In conversation with Guardian HE Network Editor, Rachel Hall

Posted in: Curriculum development, Generation alpha, learning technology

The Centre for Learning & Teaching recently welcomed Rachel Hall, Editor of the Guardian's HE Network to the University. Andy Pitchford, Head of Learning and Teaching, was fortunate to find a few moments to chat with her about the students of the future - Generation Alpha - and what universities may need to do to meet future challenges.

Rachel's interest in future generations of students and how they may view our universities came, she said, from an interview with Karen Goss, a former policy advisor to Barack Obama. Goss wrote about 'breakaway learners' and suggested that all children from all socio-economic backgrounds would have access to technology at school and in the home in the future. Learners would also be more diverse, including students from family backgrounds that had no prior experience of higher education.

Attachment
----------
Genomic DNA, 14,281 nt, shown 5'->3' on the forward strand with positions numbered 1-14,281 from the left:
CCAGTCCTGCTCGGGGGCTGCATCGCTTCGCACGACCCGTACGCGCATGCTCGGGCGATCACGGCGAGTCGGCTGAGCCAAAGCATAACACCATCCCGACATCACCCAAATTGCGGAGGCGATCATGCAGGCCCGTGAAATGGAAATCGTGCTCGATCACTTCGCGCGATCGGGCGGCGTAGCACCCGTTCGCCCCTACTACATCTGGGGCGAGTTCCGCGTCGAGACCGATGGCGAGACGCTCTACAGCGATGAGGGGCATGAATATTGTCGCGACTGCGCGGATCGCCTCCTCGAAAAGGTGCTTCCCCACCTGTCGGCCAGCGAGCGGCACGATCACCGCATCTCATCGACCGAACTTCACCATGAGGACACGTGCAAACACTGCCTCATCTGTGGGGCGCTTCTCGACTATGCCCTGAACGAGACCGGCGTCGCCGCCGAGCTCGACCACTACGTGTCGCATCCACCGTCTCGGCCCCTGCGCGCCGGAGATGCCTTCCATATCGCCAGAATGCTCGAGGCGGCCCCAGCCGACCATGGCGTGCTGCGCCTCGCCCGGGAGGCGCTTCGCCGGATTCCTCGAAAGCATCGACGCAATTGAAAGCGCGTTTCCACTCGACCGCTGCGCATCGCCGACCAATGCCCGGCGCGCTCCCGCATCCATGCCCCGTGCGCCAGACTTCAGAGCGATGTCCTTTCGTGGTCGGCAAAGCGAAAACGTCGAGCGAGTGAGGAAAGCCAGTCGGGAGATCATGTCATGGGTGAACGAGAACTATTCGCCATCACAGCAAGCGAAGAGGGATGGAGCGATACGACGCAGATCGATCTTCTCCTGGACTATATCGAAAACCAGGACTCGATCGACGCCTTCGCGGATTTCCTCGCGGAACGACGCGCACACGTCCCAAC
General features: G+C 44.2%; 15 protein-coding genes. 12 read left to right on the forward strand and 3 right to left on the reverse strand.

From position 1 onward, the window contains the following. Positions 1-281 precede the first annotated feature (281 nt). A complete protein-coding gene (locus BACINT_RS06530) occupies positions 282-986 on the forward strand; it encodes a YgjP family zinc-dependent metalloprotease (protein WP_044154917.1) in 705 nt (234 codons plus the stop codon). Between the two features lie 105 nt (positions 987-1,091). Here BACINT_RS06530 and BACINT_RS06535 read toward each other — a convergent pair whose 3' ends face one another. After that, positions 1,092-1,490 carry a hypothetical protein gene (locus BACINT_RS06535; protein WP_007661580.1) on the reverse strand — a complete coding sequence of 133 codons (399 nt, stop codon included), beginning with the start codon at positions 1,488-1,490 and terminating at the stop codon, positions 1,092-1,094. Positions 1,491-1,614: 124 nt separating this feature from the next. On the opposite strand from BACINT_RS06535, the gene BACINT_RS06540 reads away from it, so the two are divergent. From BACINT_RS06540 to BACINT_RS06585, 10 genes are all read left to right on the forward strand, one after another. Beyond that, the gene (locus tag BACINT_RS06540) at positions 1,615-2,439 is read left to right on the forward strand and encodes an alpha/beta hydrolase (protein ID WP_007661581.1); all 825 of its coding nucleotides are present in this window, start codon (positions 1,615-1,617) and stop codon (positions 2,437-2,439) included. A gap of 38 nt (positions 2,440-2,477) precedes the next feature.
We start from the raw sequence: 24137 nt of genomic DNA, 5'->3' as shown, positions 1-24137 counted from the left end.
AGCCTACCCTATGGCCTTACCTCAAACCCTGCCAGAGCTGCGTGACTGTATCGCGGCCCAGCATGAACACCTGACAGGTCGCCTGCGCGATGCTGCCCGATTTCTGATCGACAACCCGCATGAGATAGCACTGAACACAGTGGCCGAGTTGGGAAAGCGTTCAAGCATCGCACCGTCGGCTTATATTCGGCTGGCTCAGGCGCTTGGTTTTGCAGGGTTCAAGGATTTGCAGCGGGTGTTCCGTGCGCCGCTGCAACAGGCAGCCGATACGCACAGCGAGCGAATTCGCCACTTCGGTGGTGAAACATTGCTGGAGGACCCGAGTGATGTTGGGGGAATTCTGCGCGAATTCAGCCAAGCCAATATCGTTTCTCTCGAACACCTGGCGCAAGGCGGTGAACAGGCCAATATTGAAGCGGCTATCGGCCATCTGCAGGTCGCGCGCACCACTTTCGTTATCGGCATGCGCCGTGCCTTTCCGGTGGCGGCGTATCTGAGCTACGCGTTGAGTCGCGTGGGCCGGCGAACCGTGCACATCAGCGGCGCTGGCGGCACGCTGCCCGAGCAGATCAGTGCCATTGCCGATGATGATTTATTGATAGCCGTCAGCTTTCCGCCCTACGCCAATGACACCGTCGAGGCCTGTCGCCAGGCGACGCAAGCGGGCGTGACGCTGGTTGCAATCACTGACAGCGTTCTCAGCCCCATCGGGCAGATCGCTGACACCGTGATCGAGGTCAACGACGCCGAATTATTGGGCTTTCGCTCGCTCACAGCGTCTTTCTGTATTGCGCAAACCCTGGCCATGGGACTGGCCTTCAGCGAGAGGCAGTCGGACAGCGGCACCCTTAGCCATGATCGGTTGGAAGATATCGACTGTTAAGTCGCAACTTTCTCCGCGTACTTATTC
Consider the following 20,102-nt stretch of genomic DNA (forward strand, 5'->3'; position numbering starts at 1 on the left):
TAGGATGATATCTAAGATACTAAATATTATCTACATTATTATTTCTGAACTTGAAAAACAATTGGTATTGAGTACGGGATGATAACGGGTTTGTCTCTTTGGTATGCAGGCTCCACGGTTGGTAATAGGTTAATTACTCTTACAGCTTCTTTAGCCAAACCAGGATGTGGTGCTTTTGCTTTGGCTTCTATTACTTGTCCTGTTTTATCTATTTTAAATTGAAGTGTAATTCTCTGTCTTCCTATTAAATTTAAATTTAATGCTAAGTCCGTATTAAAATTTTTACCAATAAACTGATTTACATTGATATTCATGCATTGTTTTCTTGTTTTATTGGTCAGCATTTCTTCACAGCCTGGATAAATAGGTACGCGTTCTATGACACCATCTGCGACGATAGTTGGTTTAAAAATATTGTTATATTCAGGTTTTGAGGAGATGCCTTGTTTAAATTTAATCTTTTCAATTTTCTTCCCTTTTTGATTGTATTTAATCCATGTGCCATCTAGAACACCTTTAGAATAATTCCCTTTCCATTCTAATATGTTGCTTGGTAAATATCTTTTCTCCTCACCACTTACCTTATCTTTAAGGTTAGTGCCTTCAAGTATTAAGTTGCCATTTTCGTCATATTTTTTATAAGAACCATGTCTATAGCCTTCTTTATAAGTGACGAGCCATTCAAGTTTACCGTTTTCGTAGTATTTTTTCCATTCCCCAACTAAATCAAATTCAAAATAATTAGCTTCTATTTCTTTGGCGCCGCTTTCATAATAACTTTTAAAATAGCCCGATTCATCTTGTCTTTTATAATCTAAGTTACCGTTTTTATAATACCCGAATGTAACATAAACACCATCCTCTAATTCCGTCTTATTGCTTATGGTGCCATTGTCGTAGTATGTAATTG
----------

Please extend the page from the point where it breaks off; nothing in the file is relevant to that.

Rachel spoke of the need for universities to address these issues, by developing closer links with schools to find out how children are learning to inform their own university curricula and by offering greater pastoral support for students.

Generation Alpha will hit the university streets in 2028. That may be a long time ahead, but Rachel thought that it was still worth planning for their arrival. Any benefits in terms of innovative curriculum delivery and technology would still serve to benefit current students.

And who exactly are Generation Alpha? Rachel thought that these were not concepts set in stone. That said, Generation Alpha would be typically children of older parents and would have some experience of learning code at school.

"Things like knowing they'll be more diverse and that they'll have had more exposure to technology are definitely things that universities can start gearing up to prepare themselves for,' she stated.

Posted in: Curriculum development, Generation alpha, learning technology


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